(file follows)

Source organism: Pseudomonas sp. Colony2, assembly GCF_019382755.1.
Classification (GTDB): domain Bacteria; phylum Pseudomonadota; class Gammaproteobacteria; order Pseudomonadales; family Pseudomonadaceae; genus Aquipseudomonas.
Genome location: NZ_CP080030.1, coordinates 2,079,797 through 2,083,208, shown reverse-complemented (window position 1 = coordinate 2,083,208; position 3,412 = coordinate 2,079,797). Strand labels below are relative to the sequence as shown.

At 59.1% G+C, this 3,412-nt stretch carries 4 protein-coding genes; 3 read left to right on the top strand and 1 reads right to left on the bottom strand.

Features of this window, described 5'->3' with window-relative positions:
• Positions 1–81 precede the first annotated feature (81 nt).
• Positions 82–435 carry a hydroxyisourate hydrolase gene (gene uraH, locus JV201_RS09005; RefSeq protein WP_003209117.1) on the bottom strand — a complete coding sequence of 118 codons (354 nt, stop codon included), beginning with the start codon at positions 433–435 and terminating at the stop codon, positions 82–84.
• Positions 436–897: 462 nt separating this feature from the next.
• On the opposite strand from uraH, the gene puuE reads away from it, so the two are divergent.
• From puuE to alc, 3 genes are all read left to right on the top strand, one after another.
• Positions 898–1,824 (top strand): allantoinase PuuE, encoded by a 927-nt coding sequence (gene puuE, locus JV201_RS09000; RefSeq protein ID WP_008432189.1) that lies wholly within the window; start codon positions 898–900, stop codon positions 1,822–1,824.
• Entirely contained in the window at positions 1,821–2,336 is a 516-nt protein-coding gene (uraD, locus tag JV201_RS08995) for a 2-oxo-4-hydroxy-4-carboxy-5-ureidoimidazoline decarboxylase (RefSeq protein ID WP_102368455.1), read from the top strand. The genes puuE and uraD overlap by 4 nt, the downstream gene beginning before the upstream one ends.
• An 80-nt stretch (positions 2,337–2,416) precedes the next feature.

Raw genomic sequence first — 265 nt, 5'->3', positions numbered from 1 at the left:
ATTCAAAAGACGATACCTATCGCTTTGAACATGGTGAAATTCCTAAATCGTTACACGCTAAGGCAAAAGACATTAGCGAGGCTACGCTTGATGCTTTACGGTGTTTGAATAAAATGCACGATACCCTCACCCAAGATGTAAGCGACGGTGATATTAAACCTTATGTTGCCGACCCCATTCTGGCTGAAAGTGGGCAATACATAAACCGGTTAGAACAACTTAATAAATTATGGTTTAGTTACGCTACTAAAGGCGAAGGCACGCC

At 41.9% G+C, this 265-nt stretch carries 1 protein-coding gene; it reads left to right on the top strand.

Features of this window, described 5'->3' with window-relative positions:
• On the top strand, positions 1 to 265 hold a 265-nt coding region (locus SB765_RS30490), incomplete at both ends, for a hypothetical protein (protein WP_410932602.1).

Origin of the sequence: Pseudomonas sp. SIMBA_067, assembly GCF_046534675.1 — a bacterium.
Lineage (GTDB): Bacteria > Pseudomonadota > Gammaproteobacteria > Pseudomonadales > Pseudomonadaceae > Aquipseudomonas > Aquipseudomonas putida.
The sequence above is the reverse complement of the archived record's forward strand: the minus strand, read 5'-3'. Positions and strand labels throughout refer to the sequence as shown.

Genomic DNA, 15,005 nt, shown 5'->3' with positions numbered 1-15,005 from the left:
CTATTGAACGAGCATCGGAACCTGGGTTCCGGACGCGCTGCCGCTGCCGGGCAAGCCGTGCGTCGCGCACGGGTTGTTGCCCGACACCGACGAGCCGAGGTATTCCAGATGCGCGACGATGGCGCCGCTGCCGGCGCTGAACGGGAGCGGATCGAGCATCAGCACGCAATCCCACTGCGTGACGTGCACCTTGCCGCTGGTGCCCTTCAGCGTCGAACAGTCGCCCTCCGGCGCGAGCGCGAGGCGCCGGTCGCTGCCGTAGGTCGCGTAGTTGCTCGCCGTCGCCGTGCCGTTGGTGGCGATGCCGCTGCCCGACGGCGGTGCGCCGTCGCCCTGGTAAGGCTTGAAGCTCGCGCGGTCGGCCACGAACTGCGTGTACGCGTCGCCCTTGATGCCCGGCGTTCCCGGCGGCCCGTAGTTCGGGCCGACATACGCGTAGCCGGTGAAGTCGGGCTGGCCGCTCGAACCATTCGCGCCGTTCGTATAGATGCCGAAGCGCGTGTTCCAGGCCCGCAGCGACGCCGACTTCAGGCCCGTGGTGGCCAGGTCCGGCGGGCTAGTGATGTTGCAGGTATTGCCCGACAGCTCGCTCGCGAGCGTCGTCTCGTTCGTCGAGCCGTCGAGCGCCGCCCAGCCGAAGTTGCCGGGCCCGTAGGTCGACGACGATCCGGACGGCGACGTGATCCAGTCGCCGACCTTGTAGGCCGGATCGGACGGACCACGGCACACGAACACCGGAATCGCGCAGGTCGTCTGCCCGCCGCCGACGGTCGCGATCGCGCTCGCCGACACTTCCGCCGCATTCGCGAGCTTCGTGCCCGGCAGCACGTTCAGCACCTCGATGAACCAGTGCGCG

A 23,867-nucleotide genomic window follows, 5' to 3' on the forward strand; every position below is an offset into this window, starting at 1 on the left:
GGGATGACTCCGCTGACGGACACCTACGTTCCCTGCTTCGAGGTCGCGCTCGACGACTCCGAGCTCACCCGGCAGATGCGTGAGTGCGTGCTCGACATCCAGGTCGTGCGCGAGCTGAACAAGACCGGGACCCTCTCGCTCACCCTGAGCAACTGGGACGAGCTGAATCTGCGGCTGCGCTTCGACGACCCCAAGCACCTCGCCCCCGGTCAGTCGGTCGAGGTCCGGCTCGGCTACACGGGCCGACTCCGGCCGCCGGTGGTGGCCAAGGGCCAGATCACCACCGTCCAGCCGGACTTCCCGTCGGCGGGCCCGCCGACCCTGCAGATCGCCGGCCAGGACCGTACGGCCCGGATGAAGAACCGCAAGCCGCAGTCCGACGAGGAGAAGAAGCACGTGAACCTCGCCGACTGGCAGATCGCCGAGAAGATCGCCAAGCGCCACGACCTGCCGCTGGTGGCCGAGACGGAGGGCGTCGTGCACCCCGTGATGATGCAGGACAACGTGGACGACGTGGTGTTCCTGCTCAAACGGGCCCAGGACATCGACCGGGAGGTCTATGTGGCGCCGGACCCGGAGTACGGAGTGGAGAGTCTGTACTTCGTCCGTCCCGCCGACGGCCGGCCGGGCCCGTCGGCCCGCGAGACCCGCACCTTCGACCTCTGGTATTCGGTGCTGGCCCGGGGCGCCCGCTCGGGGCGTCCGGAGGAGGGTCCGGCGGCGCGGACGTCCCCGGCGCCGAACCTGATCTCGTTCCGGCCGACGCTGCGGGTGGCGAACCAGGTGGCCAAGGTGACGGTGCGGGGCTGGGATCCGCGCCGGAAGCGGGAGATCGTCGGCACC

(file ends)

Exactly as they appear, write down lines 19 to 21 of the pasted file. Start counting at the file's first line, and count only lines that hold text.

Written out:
Origin of the sequence: Pseudomonas sp. SIMBA_067, assembly GCF_046534675.1 — a bacterium.
Lineage (GTDB): Bacteria > Pseudomonadota > Gammaproteobacteria > Pseudomonadales > Pseudomonadaceae > Aquipseudomonas > Aquipseudomonas putida.
The sequence above is the reverse complement of the archived record's forward strand: the minus strand, read 5'-3'. Positions and strand labels throughout refer to the sequence as shown.